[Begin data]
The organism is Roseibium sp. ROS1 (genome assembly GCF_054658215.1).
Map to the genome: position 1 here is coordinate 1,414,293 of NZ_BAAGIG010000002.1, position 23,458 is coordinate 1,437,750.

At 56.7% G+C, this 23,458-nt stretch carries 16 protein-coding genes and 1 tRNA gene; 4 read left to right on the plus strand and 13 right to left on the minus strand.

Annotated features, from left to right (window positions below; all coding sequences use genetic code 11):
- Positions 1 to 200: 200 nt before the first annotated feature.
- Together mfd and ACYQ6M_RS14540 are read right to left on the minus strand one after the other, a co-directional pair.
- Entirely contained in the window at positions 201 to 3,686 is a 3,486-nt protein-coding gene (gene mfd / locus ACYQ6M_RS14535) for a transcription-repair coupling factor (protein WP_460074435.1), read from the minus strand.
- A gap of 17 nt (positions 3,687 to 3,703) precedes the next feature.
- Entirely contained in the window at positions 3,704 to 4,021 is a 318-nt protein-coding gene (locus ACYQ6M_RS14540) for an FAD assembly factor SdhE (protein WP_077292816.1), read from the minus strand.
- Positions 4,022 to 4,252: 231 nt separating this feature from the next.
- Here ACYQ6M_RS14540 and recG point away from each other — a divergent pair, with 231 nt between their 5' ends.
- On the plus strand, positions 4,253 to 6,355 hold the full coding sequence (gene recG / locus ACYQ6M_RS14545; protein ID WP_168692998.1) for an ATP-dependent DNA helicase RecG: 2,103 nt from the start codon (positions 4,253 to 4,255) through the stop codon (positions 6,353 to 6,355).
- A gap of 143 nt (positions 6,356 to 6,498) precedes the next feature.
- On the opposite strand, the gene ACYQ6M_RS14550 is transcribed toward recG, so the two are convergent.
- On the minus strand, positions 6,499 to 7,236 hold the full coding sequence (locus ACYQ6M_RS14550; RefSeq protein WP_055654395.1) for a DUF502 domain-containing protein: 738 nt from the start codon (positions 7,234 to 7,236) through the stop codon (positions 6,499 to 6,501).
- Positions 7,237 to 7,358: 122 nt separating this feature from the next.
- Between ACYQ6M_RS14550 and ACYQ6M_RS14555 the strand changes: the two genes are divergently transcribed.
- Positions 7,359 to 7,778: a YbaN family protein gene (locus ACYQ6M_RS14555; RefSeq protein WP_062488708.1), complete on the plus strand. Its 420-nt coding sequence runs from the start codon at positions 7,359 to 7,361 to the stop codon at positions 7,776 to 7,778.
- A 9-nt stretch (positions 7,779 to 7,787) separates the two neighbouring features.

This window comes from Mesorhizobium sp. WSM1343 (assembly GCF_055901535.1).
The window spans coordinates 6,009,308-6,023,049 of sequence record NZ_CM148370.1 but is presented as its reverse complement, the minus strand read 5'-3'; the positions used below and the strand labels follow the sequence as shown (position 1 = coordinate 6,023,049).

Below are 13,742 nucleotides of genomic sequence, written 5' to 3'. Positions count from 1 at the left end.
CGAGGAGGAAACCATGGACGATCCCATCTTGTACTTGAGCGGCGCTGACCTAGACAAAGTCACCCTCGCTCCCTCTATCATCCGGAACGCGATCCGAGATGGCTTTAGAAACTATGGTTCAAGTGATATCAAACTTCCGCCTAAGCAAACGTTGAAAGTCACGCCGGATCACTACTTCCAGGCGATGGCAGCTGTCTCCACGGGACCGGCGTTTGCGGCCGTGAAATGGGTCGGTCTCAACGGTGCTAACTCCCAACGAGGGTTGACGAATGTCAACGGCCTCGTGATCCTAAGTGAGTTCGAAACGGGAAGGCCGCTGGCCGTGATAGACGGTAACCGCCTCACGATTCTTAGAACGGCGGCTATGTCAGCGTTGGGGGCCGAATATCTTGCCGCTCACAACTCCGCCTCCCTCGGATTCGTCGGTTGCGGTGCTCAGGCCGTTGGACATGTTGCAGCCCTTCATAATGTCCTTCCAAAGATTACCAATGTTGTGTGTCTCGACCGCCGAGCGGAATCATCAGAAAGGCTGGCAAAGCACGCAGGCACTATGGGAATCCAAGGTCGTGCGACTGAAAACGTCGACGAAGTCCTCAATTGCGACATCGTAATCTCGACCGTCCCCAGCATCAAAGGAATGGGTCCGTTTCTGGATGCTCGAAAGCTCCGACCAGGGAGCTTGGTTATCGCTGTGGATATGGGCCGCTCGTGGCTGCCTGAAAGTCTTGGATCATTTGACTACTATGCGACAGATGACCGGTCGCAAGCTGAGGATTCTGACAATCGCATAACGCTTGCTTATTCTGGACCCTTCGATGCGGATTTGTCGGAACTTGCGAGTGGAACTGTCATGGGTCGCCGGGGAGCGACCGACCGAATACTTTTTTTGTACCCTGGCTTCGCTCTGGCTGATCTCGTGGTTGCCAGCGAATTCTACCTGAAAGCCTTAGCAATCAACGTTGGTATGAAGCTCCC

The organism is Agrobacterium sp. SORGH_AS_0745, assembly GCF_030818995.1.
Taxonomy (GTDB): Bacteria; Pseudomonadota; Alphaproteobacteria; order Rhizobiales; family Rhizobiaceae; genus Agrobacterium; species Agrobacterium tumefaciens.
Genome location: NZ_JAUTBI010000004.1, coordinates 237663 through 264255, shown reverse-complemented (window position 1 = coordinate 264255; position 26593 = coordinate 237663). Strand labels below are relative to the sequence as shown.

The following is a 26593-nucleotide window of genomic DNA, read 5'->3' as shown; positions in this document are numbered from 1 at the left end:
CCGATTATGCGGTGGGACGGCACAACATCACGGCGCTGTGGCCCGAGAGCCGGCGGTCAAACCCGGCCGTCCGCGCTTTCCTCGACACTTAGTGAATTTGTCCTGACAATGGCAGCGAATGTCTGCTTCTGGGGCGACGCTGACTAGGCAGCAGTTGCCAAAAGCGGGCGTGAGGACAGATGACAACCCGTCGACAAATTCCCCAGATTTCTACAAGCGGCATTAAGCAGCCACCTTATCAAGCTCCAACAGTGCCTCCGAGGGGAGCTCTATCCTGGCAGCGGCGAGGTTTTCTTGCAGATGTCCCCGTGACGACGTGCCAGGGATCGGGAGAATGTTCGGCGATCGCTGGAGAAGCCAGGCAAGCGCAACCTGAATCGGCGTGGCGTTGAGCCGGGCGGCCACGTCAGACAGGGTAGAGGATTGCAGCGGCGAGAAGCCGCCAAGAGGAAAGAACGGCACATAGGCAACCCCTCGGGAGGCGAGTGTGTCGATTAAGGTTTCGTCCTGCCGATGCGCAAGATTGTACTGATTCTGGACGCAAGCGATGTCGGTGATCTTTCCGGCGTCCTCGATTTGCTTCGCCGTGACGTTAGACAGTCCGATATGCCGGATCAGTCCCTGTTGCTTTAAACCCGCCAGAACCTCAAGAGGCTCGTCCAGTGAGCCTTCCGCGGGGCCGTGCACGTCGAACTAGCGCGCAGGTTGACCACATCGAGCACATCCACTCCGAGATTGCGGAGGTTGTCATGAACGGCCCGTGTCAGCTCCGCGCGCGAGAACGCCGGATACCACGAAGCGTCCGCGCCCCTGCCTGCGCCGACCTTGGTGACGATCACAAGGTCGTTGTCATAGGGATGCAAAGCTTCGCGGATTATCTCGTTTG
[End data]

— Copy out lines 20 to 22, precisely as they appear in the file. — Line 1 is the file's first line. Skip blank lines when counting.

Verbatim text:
This window comes from Mesorhizobium sp. WSM1343 (assembly GCF_055901535.1).
The window spans coordinates 6,009,308-6,023,049 of sequence record NZ_CM148370.1 but is presented as its reverse complement, the minus strand read 5'-3'; the positions used below and the strand labels follow the sequence as shown (position 1 = coordinate 6,023,049).

Below are 13,742 nucleotides of genomic sequence, written 5' to 3'. Positions count from 1 at the left end.